In the recent times, it has become trendy to hear people labeling themselves as an introvert.
Generally, there are four types of personalities:
3. Shy Introvert.
4. Shy Extrovert (Yes, extroverts can be shy too).
We see lots of introvert apologetics whose titles read “3 Ways to go from introvert to extrovert.” *SMH*
I wrote a post on my personal blog about introversion explaining why introverts just need to embrace themselves and stop the pretense.
The blog post received dozens of comments. Many opened up and shared how difficult it has been for them to survive school as an introvert.
My friend AJ confessed he was a victim of bullying. Messages I received from middle-aged blog audience revealed how their childhood was tough because they were an introvert.
Introverts (not all, but many) see themselves as victims and assume that our society is geared around extroverts at the expense of introverts.
I’m an introvert myself and I have completely different perspective.
Blogging has helped me build confidence in myself and my opinions.
I’m not alone who feels that the internet can help in building confidence. The introverted author and blogger Grace Bonney from Design Sponge confessed in her Inside Quest Interview that the internet has taught her to talk a lot and have opinions.
Of course, there is a dark side too because the anonymity of the internet encourages trolls to get more aggressive and uglier. But this is not the case with bloggers and journalists who have brands and their face associated with it.
I believe introverts and extroverts have their own strengths and weaknesses. It comes down to leveraging strengths.
Popular, hyper-opinionated marketing guru Gary Vaynerchuk in his #AskGaryVee Show Episode 56, a medium post dated Feb 18 and in one of his interviews which was published on a media site remarked that introverted entrepreneurs in the digital age can talk to people and make connections in the business world; all without leaving their desk.
In contrast, even before the digital age, introverted leaders like Mahatma Gandhi, Abraham Lincoln, Rosa Parks, George Washington, and countless other unsung heroes each made a significant impact in their own unique ways.
The Science of Introversion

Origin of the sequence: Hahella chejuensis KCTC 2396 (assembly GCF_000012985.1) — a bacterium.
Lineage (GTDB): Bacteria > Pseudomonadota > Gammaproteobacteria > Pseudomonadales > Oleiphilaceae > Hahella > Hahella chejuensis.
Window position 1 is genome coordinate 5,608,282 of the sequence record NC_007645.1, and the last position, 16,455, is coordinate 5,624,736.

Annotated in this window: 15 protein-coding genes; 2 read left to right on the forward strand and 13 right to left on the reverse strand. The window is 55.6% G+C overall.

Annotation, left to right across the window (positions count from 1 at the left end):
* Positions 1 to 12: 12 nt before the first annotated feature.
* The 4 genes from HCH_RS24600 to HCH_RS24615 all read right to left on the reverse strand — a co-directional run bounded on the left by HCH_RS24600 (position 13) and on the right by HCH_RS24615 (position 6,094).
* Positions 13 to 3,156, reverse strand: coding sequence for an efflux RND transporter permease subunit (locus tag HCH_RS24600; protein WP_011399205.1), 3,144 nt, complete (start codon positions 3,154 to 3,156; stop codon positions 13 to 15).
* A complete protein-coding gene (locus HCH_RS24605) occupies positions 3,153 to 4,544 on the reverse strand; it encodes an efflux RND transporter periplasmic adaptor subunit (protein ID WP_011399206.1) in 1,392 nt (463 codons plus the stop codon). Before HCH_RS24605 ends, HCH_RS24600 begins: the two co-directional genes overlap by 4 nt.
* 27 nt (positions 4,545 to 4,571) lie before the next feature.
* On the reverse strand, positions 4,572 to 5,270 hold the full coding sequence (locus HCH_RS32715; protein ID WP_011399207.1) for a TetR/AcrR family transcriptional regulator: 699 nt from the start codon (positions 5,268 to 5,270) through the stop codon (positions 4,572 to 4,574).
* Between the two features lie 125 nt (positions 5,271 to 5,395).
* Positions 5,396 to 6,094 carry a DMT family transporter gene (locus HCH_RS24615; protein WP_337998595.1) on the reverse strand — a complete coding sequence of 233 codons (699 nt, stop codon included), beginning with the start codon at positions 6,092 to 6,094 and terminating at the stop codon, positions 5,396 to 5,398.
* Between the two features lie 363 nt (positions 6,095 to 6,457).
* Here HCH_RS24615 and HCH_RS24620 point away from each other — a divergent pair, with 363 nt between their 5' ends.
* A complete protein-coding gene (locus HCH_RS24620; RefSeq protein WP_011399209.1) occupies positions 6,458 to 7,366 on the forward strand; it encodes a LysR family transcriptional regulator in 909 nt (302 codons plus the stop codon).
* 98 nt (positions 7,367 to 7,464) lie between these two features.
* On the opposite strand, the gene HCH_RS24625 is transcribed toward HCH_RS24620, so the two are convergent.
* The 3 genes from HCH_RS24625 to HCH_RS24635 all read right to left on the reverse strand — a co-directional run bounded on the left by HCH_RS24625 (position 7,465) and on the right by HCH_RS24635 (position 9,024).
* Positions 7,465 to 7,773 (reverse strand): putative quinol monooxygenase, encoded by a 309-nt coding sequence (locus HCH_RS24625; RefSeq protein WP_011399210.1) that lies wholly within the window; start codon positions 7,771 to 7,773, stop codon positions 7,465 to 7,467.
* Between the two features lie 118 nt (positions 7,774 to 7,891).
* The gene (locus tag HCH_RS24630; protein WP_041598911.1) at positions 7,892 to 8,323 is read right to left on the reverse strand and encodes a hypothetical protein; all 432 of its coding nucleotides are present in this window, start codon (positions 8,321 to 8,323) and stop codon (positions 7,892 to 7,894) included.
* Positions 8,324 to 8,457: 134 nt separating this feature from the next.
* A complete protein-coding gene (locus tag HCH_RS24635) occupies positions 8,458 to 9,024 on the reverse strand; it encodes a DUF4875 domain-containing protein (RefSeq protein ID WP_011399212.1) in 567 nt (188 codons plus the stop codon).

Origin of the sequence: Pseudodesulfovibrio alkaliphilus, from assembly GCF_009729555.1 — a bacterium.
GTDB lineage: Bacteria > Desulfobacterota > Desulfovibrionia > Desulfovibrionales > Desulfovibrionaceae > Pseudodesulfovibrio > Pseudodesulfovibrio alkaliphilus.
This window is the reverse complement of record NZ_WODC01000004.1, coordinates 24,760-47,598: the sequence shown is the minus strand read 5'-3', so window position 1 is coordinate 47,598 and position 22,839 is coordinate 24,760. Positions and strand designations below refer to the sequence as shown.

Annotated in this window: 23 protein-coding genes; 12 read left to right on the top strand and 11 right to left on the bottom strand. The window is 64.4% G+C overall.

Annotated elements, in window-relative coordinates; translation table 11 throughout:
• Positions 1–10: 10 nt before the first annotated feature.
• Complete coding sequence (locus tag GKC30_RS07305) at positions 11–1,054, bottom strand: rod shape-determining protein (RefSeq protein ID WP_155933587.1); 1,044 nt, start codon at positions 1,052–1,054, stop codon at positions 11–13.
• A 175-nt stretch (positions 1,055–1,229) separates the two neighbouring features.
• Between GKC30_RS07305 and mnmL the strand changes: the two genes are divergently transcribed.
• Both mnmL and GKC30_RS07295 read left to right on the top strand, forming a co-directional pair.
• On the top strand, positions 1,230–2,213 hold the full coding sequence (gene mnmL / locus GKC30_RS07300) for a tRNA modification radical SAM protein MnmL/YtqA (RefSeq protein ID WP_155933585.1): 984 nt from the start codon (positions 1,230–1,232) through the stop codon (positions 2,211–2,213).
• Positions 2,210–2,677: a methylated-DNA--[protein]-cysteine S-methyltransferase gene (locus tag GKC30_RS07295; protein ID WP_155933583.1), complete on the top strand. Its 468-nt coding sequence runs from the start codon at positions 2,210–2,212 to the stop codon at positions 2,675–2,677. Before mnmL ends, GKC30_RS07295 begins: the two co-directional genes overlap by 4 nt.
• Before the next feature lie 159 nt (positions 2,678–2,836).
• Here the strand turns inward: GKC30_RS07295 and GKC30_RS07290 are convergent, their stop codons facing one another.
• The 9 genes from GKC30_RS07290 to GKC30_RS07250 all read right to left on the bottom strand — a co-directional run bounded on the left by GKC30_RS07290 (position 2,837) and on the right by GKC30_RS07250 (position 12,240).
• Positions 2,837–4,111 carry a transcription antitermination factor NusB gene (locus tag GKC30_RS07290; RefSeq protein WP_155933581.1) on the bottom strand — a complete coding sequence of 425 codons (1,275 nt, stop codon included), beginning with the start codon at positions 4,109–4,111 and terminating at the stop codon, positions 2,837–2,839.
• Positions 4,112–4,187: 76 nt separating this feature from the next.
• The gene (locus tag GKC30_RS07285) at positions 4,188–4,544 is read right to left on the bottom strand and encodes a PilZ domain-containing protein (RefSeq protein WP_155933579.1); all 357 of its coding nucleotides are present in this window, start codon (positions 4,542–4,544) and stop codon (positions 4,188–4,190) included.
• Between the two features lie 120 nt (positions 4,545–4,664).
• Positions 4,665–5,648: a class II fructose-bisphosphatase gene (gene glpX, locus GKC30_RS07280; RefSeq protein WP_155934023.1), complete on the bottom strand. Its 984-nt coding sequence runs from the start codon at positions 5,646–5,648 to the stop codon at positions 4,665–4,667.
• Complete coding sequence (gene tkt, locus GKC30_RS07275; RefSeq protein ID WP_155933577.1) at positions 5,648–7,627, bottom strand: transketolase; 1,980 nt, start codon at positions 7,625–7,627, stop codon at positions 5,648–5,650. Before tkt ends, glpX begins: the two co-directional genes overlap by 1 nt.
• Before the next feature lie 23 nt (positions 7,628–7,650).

Introverts are selectively social, not anti-social.
According to science, Introverts have high neural activity even at rest and thus are constantly trying to avoid additional vision and social stimuli. Extroverts are at a constant deficit and require extra stimuli to compensate.
Before I’d learned how to overcome my shyness and social awkwardness, I used to be extremely shy. I couldn’t even walk up to someone on the street and ask them for directions. It was scary for me to talk to strangers. Even during a family meal when we meet up with the cousins, I had anxiety with that. Because I have always been a quiet guy I would just freeze when I had to talk to someone who I don’t talk regularly with.
These were my excuses. It became my own self-fulfilling prophecy.
I’m a shy introvert. It is easy to be a victim and accept you are an introvert, but hard to shift from fixed mindset to growth mindset to overcome shyness. I’ve helped myself break-free from prison of my limiting beliefs and I want to help you do the same.
1. Cultivate Growth Mindset.
“Shyness harms the social interactions of people with the fixed mindset but does not harm the social relations of people with the growth mindset.” – Mindset by Carol S. Dweck, Ph.D.
The fix is to actively see social situations as challenges. Remember, greatest growth comes from challenges.
Meet and learn from people who are more socially skilled than you are.
Here is a picture of me meeting an online friend first time in real life.
2. Learn social skills.
Introverts can have better social skills than some extroverts we just get drained from doing so and need time to recharge.
New York Times best-selling author of “I Will Teach You To Be Rich”, Ramit Sethi has confessed about being socially awkward in social and professional situations before he learned how to walk into a room and not want to run away and hide.
In one of his most popular YouTube videos, he offers tips to improve social skills in under 30 minutes. The video has garnered over million views.
3. Find comfort in your un-comfort zone.
You have to be willing to step out of your comfort zone.
“Most people want the convenience of transformation without the inconvenience.” – Lisa Nichols.
I was never socially smooth, but I learned to be and I am still learning. I not only participated in national level debates and paper presentation competitions but also won a few. When I won my first team debate my anxiety lost its power over me – the battle against anxiety is finally over.
As a result, I’m actively seeking opportunities for public speaking.
“The limits of the possible can only be defined by going beyond them into the impossible.” – Arthur C. Clarke.
Introverts are quietly unstoppable. Daydreamers and night thinkers are the game changers.
When was the last time you physically or mentally pushed yourself so hard you felt those incredible inconveniences and succeeded? Your answer should be – “EVERYDAY!”
This post was originally published on the author’s Huffington Post blog and is republished here with his permission.
Photo credit: Rohan Chaubey